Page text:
Then I looked around, and what should be next to me? Yes! The tent! Still standing! Grrrrr! So we got back to the usual 17kg after all. Do other people do things like that?
We set off at 9.30 on a beautiful day again, took a short cut up the hill, then spent a while on the official Pennine Bridleway, took another shorter route and avoided going straight past the house we had stayed at last time and finally got onto the High Peak trail, an old railway line that has been converted into a cycle/bridle/walking path. Here the ponies decided to raise the speed and spent the last coule of miles annoyingly trying to go faster than a normal walking speed. What disappointment when I took them past the field they had been on last time to go down and ask whether and where we could stay at the farm.
The field we had been on last time was not usable this time as there were four caravans on it, but the ponies could stay with the sheep right by the farm and I put my tent up on a little bit of beautifully flat lawn where it would have been perfect for cooking without any danger of the stove falling over inside the tent... if I had indeed had to cook.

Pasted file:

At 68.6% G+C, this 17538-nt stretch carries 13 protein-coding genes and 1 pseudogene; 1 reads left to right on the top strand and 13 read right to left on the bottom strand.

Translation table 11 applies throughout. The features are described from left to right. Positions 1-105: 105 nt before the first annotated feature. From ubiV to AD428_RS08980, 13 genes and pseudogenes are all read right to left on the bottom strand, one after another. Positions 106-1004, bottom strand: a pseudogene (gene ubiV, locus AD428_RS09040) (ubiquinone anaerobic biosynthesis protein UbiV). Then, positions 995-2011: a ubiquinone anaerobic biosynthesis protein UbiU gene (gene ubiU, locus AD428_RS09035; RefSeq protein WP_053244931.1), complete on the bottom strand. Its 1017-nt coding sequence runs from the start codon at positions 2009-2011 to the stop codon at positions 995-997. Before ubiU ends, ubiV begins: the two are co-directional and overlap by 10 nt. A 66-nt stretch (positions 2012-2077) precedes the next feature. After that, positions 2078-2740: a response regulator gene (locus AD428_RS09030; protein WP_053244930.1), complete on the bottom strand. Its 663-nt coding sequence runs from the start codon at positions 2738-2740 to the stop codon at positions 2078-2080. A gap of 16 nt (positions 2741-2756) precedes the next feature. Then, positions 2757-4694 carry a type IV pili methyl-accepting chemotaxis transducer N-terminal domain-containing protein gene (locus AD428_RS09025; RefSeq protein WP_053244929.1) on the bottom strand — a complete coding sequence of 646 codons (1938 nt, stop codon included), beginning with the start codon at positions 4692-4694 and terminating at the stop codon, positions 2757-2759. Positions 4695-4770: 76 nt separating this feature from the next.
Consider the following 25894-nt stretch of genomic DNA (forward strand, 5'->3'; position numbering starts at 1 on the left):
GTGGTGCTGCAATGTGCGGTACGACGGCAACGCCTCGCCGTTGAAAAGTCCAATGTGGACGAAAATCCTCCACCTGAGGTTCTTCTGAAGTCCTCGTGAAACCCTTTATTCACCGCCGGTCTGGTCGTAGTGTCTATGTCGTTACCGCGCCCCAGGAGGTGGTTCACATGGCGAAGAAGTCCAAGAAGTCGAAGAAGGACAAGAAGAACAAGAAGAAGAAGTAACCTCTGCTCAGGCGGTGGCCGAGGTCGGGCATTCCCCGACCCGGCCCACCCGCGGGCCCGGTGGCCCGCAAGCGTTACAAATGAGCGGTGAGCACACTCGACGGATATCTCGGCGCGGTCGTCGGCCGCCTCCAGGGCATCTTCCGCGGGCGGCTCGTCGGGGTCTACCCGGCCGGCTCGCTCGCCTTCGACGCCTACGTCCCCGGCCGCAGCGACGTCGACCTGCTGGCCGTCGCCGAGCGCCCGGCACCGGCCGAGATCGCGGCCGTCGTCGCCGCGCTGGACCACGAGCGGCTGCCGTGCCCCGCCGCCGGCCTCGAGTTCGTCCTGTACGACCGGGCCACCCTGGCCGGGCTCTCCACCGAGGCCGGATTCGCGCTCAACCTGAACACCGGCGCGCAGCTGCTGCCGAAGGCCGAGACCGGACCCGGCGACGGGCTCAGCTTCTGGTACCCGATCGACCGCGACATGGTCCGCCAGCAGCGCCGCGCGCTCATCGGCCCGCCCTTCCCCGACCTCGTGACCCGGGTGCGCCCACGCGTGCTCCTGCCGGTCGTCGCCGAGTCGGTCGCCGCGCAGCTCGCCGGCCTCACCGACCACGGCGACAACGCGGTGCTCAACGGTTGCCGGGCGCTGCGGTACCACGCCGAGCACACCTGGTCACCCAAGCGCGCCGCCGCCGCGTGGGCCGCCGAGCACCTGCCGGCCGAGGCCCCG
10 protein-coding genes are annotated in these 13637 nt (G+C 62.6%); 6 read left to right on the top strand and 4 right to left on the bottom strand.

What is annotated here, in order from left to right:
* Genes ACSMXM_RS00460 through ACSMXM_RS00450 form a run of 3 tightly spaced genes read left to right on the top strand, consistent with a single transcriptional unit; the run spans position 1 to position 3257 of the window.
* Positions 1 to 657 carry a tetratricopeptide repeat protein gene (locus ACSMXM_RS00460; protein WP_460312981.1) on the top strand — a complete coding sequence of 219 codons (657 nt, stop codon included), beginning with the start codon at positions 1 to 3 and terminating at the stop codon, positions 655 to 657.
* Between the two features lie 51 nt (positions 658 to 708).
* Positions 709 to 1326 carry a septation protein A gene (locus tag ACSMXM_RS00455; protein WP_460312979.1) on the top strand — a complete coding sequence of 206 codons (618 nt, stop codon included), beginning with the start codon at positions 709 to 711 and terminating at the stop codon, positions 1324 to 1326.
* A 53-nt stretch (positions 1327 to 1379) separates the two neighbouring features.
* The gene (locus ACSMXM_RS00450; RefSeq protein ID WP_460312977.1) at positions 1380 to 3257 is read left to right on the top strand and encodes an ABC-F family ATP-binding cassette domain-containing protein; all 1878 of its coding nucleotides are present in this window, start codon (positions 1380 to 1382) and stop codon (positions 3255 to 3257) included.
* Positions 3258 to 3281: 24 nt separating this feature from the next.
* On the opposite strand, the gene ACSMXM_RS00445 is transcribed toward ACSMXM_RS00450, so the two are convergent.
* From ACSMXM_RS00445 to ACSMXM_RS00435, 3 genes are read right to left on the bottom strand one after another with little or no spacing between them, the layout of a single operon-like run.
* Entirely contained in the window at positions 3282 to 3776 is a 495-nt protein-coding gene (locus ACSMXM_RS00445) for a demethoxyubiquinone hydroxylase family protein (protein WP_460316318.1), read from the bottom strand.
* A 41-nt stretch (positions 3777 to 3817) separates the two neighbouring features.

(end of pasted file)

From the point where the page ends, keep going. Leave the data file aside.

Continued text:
They had made hay that week and the bales were ready to be stacked the day we stayed there, so it was nice to be at least a bit of use – but much less than I would have liked with the bales weighing about 25-30kg each (wow!). Thankfully there were so many able people around that they managed fine with an invalid when it came to the second and third trailers full.
And what did the weather do? Yes, nothing! The rain that was the reason they had got the hay in in a hurry and had been my excuse for taking the day off actually hardly came and then not until quite late in the evening... why anybody ever trusts the weather forecast, I really don't know!
They were happy to be back, I found a more or less flat spot for the tent, the owner of the field's little pony was happy to have Dino back as a neighbour as they had taken a great liking to each other the last time they had met and I was invited in for a tasty dinner of baked potatoe with butter, grated cheese and beams – yum!
I was quite surprised at just how quickly the day went by and we arrived at our hosts' house at about six o'clock, happy to be at our place of rest and with the ponies happy to get some good grass on a field they knew and loved. We had a nice quiet evening and went to bed early in order to be fit for another double day in the morning.